A tramp falls in love with a beautiful blind girl. Her family is in financial trouble. The tramp's on-and-off friendship with a wealthy man allows him to be the girl's benefactor and suitor. Written by
John J. Magee <firstname.lastname@example.org>
Charles Chaplin had interviewed several actresses to play the blind flower girl, but was unimpressed with them all. While seeing a film shoot with bathing women in a Santa Monica beach, he found a casual acquaintance, Virginia Cherrill. She waved and asked if she would ever get the chance to work with him. After a series of poor auditions from other actresses, Chaplin eventually invited her to do a screen test. She was the first actress to subtly and convincingly act blind on camera due to her near-sightedness See more »
When the tramp buys all of the flower girl's flowers, she wears black stockings, but when he brings her home immediately afterward, she wears tan stockings. See more »
I always thought this was one of Charlie Chaplin's nicest, most under-appreciated silent movie gems. Then I discovered it really wasn't underrated; it's rated very high on most critics' lists. It may be that I usually hear about some of his other movies than I do this one.
Part of the reason I think so highly of this is simply that I'm a sentimentalist and story in this film is a very touching one. It's a romance between Charlie's tramp character (no name) and a blind girl, who also had no name in this film. Virginia Cherill, who played the blind woman and had a wholesome, pretty face which I found very attractive.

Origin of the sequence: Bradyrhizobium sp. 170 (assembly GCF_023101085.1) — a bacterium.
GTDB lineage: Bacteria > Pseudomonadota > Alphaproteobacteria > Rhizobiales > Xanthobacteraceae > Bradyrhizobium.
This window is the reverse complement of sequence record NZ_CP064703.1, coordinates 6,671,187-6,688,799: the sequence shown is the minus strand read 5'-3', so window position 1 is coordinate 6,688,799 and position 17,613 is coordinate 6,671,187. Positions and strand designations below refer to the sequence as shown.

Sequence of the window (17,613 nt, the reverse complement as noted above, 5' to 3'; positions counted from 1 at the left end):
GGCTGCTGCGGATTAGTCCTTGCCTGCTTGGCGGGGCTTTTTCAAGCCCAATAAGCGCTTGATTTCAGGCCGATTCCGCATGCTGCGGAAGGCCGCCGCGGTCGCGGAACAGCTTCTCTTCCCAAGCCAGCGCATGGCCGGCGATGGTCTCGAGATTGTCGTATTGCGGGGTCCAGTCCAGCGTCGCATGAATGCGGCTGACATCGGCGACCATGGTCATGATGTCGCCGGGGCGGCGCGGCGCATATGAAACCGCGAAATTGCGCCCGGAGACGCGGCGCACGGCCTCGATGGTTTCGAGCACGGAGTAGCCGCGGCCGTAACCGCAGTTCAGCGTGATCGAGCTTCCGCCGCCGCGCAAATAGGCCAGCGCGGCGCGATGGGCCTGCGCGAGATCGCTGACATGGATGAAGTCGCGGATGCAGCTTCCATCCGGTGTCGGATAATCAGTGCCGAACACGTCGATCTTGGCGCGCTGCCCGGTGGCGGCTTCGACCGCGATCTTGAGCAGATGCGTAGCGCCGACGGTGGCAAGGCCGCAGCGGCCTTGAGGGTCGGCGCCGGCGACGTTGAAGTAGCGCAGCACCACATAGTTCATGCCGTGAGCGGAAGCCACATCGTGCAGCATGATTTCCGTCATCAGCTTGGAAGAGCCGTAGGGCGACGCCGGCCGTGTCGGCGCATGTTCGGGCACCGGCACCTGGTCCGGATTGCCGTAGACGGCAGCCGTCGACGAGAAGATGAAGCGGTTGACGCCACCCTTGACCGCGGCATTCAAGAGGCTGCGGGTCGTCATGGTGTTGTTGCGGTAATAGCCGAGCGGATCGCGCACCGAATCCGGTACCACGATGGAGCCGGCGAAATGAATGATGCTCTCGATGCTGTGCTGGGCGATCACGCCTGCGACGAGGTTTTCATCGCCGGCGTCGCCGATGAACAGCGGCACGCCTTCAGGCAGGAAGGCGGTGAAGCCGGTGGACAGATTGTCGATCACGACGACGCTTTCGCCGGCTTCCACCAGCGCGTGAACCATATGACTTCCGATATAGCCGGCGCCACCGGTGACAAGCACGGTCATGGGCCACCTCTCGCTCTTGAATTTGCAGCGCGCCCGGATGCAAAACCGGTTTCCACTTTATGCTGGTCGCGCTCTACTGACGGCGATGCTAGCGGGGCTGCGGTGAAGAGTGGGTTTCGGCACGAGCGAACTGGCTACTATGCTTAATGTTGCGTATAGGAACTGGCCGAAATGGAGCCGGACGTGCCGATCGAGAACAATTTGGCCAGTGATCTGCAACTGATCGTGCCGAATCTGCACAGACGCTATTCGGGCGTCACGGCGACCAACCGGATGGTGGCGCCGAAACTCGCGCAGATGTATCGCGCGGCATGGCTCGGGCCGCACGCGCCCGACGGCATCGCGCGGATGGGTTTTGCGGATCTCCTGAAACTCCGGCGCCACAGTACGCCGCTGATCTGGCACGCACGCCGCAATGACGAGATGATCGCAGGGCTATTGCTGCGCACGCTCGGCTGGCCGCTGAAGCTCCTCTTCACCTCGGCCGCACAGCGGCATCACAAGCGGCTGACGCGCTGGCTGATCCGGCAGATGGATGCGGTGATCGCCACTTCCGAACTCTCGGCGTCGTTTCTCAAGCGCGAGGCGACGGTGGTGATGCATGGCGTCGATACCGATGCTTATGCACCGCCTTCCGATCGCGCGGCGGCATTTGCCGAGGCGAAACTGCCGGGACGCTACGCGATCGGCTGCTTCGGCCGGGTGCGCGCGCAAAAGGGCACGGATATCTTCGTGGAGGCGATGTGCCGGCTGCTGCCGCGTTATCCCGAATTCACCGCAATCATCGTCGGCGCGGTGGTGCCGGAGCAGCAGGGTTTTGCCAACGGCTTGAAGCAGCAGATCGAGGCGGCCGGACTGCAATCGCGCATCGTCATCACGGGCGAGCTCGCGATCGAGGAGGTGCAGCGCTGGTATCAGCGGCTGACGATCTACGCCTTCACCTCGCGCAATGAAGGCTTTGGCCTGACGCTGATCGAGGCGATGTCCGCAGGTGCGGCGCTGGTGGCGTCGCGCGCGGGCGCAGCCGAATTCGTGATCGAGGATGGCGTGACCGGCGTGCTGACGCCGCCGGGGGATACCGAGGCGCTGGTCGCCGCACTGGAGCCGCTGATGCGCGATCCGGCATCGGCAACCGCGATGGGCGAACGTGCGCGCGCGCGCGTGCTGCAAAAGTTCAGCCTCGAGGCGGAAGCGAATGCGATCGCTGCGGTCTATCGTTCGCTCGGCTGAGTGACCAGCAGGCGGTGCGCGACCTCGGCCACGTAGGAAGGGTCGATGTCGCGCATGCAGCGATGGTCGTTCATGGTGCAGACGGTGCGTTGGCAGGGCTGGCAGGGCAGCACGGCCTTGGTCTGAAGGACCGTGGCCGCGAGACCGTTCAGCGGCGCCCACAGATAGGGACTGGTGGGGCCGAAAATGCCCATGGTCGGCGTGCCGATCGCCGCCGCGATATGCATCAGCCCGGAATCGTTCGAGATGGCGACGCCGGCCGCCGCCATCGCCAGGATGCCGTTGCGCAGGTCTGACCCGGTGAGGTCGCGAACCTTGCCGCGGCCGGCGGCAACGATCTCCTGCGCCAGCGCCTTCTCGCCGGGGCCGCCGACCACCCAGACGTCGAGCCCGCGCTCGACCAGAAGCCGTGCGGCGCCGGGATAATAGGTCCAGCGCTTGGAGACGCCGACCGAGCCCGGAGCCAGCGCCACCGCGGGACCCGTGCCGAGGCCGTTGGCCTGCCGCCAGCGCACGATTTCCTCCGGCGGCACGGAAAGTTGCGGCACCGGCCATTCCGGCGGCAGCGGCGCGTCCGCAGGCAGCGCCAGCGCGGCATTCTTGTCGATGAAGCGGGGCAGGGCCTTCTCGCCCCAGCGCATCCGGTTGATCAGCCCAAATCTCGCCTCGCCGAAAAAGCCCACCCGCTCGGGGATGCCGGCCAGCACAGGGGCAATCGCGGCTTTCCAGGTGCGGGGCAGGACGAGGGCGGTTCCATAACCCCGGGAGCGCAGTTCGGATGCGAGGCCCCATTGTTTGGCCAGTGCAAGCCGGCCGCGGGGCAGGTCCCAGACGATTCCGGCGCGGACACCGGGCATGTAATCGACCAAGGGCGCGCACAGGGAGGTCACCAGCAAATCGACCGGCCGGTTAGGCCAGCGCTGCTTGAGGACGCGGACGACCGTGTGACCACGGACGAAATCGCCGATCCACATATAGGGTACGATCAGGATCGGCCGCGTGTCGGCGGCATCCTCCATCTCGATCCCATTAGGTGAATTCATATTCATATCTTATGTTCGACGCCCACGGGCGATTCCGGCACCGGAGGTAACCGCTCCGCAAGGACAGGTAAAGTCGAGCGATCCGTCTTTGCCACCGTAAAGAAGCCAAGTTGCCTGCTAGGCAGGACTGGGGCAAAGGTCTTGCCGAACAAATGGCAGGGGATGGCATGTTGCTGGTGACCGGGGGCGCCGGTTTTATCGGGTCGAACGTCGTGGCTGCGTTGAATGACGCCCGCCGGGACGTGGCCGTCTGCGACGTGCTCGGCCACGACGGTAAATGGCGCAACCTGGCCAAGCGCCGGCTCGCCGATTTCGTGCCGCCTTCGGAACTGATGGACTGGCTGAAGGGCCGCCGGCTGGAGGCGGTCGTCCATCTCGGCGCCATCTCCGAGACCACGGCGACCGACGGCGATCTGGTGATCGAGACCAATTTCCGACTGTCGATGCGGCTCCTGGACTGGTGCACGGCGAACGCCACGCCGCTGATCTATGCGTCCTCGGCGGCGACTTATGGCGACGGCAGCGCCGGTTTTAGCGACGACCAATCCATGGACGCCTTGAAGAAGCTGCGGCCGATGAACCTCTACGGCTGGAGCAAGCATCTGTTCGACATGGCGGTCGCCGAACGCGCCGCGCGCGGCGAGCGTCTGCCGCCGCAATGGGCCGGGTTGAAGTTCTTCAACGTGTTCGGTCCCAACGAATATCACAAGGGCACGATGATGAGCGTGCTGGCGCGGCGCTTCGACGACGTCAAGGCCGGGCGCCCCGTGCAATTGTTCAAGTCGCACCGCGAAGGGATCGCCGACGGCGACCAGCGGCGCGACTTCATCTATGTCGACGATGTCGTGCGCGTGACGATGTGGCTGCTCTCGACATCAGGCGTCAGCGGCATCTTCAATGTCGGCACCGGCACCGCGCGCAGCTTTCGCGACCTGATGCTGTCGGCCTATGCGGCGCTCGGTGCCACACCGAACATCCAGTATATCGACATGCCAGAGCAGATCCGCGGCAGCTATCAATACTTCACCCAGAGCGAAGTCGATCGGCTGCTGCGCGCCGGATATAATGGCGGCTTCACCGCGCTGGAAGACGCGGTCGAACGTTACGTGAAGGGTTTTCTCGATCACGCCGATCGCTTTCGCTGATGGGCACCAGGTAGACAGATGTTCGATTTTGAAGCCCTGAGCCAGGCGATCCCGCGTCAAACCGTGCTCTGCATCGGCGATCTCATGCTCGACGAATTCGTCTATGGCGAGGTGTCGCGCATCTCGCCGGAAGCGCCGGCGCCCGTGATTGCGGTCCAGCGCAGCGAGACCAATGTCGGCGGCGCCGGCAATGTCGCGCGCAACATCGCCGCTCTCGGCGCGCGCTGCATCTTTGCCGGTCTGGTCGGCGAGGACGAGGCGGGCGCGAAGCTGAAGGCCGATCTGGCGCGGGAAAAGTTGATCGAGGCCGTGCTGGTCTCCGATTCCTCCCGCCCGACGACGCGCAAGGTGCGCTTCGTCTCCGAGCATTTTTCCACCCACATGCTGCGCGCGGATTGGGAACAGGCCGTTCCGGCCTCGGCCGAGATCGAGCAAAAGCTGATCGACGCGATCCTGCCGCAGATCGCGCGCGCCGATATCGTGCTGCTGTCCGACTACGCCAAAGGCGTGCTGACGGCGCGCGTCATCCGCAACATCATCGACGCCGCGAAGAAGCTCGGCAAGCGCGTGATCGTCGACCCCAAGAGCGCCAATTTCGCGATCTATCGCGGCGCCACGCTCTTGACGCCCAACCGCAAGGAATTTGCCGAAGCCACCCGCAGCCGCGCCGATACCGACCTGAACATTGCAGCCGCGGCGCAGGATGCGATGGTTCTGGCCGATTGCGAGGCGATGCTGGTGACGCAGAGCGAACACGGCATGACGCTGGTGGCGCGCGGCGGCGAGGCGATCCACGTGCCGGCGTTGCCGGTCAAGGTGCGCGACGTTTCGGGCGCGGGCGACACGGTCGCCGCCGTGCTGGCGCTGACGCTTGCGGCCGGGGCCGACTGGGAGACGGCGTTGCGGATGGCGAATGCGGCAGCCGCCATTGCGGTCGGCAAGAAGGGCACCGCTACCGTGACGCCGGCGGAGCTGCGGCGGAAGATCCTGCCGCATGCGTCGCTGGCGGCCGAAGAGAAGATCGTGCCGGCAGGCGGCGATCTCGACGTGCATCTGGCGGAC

I'm not always a huge fan of pantomime except for some great comedians of the era like Chaplin, Harold Lloyd and Buster Keaton, but Chaplin was so good at it and this is one of the last of dying breed as "talkies" were out in full force by 1931. Chaplin was at his best in silent movies, anyway, and his comedy routines are legendary. He gave me a lot of laughs in this film, as always, and I particularly laughed (I love slapstick) at the boxing scene. Kudos, too, to Harry Myers as the "eccentric millionaire."
There's a lot of drama as well as humor in this 86-minute gem as the Tramp tries to aid a blind girl, raising money so she can get an operation to restore her sight.
Comedy, romance, drama (with suffering) all combine to make this an extraordinary piece of entertainment. It's hard to believe this movie was not up for one, single Academy Award.
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